Australia has a chronic shortfall of technology workers and it is figuring out ways to meet the demands of an industry. An Australian 2019 report suggests that it will need 100,000 more workers to reach 800,000 people totally by 2024. Reviewing the Skilled Occupation List involves consultation in an extensive manner with employers, industry, unions, and persons to ensure that the skilled migration programs reflect the skills that are necessary for the employers today and tomorrow in the domestic workforce.
Additionally, the government has introduced A series of changes to skilled-migration programs in this year like the fast-track visas favoring regional workers, curtailing the length of visas to two years, clamping down on underpayment by employers, updating the National Skills List, and extending the Global Talent Employer Sponsored visa scheme for an indefinite period.
Also the government has announced about launching the network of recruiters for identifying and attracting 5000 outstanding workers. As per the World Economic Forum Australia is the 6th best destination for skilled workers but the visa programs are a problem. This is a new opportunity for engaging with the government. The recent changes in migration programs the government serve as a good first step but these changes cannot solve the short-term challenges nor help in hiring the necessary tech skills. New Measures and New Approach
When the flow of skilled workers for major industries, is not enough, there is an invitation to the government, for collaborating with the tech industry, to know the real needs and accordingly address them.
The review is a response to meet the challenges which the employers face in matching the changing job descriptions in technology jobs to the Australian and New Zealand Standard Classification of Occupations codes as per the list. The First Edition Revision 1 that added 16 occupations to the list was done in 2009.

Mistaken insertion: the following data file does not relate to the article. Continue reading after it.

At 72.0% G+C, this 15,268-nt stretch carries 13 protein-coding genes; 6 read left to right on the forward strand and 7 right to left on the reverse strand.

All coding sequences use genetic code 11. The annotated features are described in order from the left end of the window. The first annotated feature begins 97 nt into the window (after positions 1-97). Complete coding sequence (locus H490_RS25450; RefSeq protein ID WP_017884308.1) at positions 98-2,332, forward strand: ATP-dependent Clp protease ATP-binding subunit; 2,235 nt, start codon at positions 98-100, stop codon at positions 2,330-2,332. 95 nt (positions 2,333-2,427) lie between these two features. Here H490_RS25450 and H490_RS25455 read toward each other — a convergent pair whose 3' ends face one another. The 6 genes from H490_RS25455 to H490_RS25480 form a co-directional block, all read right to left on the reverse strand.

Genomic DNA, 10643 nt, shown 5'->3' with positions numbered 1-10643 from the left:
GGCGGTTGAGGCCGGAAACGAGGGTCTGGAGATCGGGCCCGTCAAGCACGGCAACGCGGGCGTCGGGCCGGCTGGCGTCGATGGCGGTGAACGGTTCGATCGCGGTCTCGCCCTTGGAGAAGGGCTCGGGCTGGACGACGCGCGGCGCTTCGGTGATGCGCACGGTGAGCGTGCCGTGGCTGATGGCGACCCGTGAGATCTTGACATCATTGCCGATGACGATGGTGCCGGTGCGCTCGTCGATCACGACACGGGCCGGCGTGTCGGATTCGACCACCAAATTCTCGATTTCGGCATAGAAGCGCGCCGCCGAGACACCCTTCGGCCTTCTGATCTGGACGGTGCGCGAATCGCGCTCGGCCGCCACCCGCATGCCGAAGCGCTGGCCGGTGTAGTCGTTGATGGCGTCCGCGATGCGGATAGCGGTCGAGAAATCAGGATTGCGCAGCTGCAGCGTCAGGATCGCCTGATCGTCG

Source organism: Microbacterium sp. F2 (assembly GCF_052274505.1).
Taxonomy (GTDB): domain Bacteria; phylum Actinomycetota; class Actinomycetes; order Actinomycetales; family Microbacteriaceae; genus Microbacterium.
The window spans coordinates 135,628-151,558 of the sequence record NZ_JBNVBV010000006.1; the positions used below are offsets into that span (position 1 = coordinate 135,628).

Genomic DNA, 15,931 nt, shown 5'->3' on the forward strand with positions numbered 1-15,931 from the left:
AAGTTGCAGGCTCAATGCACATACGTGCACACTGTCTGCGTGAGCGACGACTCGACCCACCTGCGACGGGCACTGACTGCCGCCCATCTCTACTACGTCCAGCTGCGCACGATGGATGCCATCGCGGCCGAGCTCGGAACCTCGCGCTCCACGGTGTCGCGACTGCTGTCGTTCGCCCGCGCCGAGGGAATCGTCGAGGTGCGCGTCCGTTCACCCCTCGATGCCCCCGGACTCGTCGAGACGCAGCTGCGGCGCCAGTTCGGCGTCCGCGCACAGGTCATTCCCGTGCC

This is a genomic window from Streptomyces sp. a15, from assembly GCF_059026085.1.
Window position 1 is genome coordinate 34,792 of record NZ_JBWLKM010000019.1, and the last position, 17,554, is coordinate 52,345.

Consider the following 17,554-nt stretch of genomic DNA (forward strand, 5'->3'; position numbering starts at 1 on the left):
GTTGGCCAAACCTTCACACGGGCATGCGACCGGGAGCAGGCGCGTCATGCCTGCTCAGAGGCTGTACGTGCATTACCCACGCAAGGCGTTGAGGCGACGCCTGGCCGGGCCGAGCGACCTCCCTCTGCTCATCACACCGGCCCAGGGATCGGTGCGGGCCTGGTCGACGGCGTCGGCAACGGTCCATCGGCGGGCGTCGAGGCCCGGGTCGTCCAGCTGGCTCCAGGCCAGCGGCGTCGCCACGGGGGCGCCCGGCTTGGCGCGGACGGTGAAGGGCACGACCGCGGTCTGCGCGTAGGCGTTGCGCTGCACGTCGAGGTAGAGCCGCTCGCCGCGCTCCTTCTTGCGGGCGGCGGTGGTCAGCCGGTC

There was a rapid development in the technology industry in the past decade, and to match today’s job demands with the ANZSCO hierarchy is proving difficult for all employers.
The result is vague and out of date job descriptions. There was a recent update in the list in March, in the Temporary Skill Shortage visa for providing separate STSOL, ROL and MLTSSL skill lists, linking the skill requirements with the need they fill.
There is a plan of updating the ANZSCO list in 2021 by the Australian Bureau of Statistics. Such reviews intensively involve labor and resources. The government is committed to review, and update the skilled occupation list which presently has 508 jobs in the categories of short, medium and long-term, and also the regional occupation lists to give industry a good chance to strive for a relevant set of job descriptions in the ICT sector.
Some of most in-demand ICT skills today are Agile Practitioners, Data Scientists, Cloud Architects and Cyber Security Consultants. That also creates problems for employers trying to force their needs for other categories into an inadequate space, taking the place of skilled technicians in the categories.
Skilled migrants prefer Australia as their destination for working and settling, but continuing disturbance in the visa processing of migrants leaves them in an indeterminate state.
There is a fundamental transformation in the industry and in case the skills list does not move according to the times, it risks hurting the industry seeking the talent desperately. Today technology plays a vital role in making changes and development of new services and products, making many most companies to invest in IT.
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